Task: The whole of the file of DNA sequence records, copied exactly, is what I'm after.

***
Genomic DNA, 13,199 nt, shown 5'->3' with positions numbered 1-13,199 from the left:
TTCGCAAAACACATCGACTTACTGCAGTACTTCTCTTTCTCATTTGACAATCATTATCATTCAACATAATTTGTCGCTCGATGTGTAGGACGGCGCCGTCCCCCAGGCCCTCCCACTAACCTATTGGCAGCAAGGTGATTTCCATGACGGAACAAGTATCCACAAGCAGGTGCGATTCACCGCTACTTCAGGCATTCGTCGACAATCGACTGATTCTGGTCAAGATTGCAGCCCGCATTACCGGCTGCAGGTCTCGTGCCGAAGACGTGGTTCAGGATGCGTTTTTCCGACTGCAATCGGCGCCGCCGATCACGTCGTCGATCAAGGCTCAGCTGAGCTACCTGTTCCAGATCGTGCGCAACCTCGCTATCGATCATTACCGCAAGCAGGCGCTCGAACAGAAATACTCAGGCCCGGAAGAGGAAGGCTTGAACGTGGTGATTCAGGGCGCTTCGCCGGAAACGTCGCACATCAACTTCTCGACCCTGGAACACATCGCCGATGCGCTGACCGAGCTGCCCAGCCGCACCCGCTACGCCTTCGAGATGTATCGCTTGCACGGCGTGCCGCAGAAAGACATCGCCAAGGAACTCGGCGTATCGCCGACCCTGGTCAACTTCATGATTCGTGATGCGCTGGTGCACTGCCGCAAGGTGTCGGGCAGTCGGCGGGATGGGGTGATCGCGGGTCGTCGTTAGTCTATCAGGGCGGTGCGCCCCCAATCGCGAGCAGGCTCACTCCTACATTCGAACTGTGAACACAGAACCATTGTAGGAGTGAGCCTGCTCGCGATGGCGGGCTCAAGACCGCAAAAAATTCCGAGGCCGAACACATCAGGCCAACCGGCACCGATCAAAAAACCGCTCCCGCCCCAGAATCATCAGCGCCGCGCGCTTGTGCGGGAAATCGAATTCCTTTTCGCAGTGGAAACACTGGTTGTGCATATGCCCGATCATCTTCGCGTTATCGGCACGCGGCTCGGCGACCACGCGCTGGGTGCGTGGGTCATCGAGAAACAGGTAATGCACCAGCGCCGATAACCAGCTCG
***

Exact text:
Genomic DNA, 13,199 nt, shown 5'->3' with positions numbered 1-13,199 from the left:
TTCGCAAAACACATCGACTTACTGCAGTACTTCTCTTTCTCATTTGACAATCATTATCATTCAACATAATTTGTCGCTCGATGTGTAGGACGGCGCCGTCCCCCAGGCCCTCCCACTAACCTATTGGCAGCAAGGTGATTTCCATGACGGAACAAGTATCCACAAGCAGGTGCGATTCACCGCTACTTCAGGCATTCGTCGACAATCGACTGATTCTGGTCAAGATTGCAGCCCGCATTACCGGCTGCAGGTCTCGTGCCGAAGACGTGGTTCAGGATGCGTTTTTCCGACTGCAATCGGCGCCGCCGATCACGTCGTCGATCAAGGCTCAGCTGAGCTACCTGTTCCAGATCGTGCGCAACCTCGCTATCGATCATTACCGCAAGCAGGCGCTCGAACAGAAATACTCAGGCCCGGAAGAGGAAGGCTTGAACGTGGTGATTCAGGGCGCTTCGCCGGAAACGTCGCACATCAACTTCTCGACCCTGGAACACATCGCCGATGCGCTGACCGAGCTGCCCAGCCGCACCCGCTACGCCTTCGAGATGTATCGCTTGCACGGCGTGCCGCAGAAAGACATCGCCAAGGAACTCGGCGTATCGCCGACCCTGGTCAACTTCATGATTCGTGATGCGCTGGTGCACTGCCGCAAGGTGTCGGGCAGTCGGCGGGATGGGGTGATCGCGGGTCGTCGTTAGTCTATCAGGGCGGTGCGCCCCCAATCGCGAGCAGGCTCACTCCTACATTCGAACTGTGAACACAGAACCATTGTAGGAGTGAGCCTGCTCGCGATGGCGGGCTCAAGACCGCAAAAAATTCCGAGGCCGAACACATCAGGCCAACCGGCACCGATCAAAAAACCGCTCCCGCCCCAGAATCATCAGCGCCGCGCGCTTGTGCGGGAAATCGAATTCCTTTTCGCAGTGGAAACACTGGTTGTGCATATGCCCGATCATCTTCGCGTTATCGGCACGCGGCTCGGCGACCACGCGCTGGGTGCGTGGGTCATCGAGAAACAGGTAATGCACCAGCGCCGATAACCAGCTCG